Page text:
Owl a good story poorly told
There are few things in film more frustrating than a good idea poorly executed. Psychological thriller The Cry of the Owl practically oozes potential — and even manages to salvage some of it by the end — but it’s ultimately sunk by an awkward script and a flat lead performance.
The promise comes from the premise, based on a novel by Strangers on a Train and The Talented Mr. Ripley scribe Patricia Highsmith, whose work clearly can translate well on the big screen. Owl focuses on Robert Forrester (Paddy Considine), a soon-to-be-divorcee whose soul source of joy is spying on the seemingly idyllic home of Jenny Thierolf (Julia Stiles). Once she discovers him in the woods outside her house, the story immediately goes in unexpected directions — Jenny is altogether too receptive to Robert’s habit, and the relationship that develops between the two is more complex than you’d expect.
Unfortunately, writer-director Jamie Thraves doesn’t do that relationship justice. Owl is full of stilted, unnatural dialogue, delivered stiffly by a cast that’s capable of better. Casual conversations come off as awkward, while significant exchanges verge on hammy. Oddly enough, considering Thraves’s background in music videos, the visuals are curiously workmanlike — it’s good to see a former video director aiming for substance over flash, but a bit of razzle-dazzle might have made up for Owl’s other shortcomings.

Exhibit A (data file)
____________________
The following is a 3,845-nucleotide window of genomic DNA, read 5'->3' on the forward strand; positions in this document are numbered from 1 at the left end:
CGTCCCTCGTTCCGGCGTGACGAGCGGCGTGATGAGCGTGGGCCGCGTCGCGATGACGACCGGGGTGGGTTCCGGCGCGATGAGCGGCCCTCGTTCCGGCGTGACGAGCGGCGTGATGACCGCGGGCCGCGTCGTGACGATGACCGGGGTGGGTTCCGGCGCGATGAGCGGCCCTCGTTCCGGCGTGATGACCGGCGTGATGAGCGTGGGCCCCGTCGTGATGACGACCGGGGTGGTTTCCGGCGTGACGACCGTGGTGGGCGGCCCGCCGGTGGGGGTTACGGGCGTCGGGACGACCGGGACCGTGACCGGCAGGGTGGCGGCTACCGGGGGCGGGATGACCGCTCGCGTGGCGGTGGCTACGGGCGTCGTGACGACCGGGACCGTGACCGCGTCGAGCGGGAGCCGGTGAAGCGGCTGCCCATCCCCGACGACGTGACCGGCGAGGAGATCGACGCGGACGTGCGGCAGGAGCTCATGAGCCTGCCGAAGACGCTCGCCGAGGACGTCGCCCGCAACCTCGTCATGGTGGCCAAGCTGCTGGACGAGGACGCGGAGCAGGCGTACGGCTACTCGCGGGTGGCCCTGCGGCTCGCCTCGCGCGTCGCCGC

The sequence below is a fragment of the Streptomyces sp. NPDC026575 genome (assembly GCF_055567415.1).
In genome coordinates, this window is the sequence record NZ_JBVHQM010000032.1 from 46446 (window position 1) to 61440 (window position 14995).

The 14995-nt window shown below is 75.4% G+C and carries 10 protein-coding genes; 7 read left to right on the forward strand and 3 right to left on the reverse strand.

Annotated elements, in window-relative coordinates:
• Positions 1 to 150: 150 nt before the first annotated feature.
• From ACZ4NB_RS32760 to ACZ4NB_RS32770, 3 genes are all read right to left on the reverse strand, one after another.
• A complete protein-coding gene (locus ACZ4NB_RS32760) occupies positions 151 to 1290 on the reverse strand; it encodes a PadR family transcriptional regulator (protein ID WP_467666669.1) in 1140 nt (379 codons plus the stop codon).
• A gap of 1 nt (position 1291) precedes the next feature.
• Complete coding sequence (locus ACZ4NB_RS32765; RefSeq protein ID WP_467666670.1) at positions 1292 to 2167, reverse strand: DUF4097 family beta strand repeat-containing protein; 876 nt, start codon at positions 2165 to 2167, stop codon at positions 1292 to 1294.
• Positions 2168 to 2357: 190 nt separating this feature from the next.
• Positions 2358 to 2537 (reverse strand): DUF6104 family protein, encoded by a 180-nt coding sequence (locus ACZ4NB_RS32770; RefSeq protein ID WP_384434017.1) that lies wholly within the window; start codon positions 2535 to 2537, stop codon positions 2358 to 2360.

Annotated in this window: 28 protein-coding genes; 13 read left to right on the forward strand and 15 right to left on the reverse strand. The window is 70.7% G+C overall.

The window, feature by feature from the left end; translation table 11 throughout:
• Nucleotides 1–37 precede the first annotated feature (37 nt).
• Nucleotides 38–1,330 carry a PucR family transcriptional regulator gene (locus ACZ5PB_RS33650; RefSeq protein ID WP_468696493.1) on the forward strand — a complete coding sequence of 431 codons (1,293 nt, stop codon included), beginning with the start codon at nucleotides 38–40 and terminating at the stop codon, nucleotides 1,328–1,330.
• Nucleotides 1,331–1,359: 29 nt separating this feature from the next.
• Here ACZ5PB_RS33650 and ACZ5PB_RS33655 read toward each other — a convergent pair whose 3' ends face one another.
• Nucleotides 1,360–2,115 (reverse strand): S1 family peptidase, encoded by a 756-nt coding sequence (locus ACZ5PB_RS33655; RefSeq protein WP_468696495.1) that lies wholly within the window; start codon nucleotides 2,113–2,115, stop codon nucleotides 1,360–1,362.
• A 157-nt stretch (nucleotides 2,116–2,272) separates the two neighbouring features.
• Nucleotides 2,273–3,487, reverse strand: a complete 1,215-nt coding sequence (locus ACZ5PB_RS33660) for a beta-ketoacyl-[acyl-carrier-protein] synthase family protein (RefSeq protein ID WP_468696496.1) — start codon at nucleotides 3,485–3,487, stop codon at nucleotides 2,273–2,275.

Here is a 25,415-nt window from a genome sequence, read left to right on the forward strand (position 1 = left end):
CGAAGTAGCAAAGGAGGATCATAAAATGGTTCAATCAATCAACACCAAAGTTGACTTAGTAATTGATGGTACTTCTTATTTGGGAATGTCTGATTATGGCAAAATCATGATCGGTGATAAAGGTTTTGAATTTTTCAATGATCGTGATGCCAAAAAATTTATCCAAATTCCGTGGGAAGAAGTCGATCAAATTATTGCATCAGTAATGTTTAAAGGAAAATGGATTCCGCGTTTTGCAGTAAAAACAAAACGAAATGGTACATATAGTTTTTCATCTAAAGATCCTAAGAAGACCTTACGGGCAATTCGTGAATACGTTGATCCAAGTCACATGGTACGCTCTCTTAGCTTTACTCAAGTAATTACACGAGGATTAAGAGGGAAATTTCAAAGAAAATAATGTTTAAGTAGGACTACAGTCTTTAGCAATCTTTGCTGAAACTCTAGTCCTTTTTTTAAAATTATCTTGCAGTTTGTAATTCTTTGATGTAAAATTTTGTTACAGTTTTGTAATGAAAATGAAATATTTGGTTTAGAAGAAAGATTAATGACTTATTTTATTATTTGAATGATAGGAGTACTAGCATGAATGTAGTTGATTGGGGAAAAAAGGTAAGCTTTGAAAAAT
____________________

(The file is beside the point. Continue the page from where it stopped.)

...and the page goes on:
Considine in particular is out of place — he seems to have stripped away his charisma along with his English accent. His Forrester is supposed to be depressed, maybe even on the verge of a mental breakdown, but he mostly just comes across as disinterested. He might be aiming for noir detachment, but a big part of what makes that aloofness work in other thrillers is the opportunity it provides for wry observation. Considine may be an outsider, but he doesn’t provide perspective; he just drifts from scene to scene.
Eventually, Owl starts to gather momentum despite itself. As the plot twists mount, the tension increases and it becomes easier to overlook the stiff acting to focus on the story. By the time it reaches its grim conclusion, the film is downright watchable, and with the last scene, the tone Thraves has been searching for throughout finally materializes. There’s a good movie to be made from Highsmith’s story — this just isn’t it.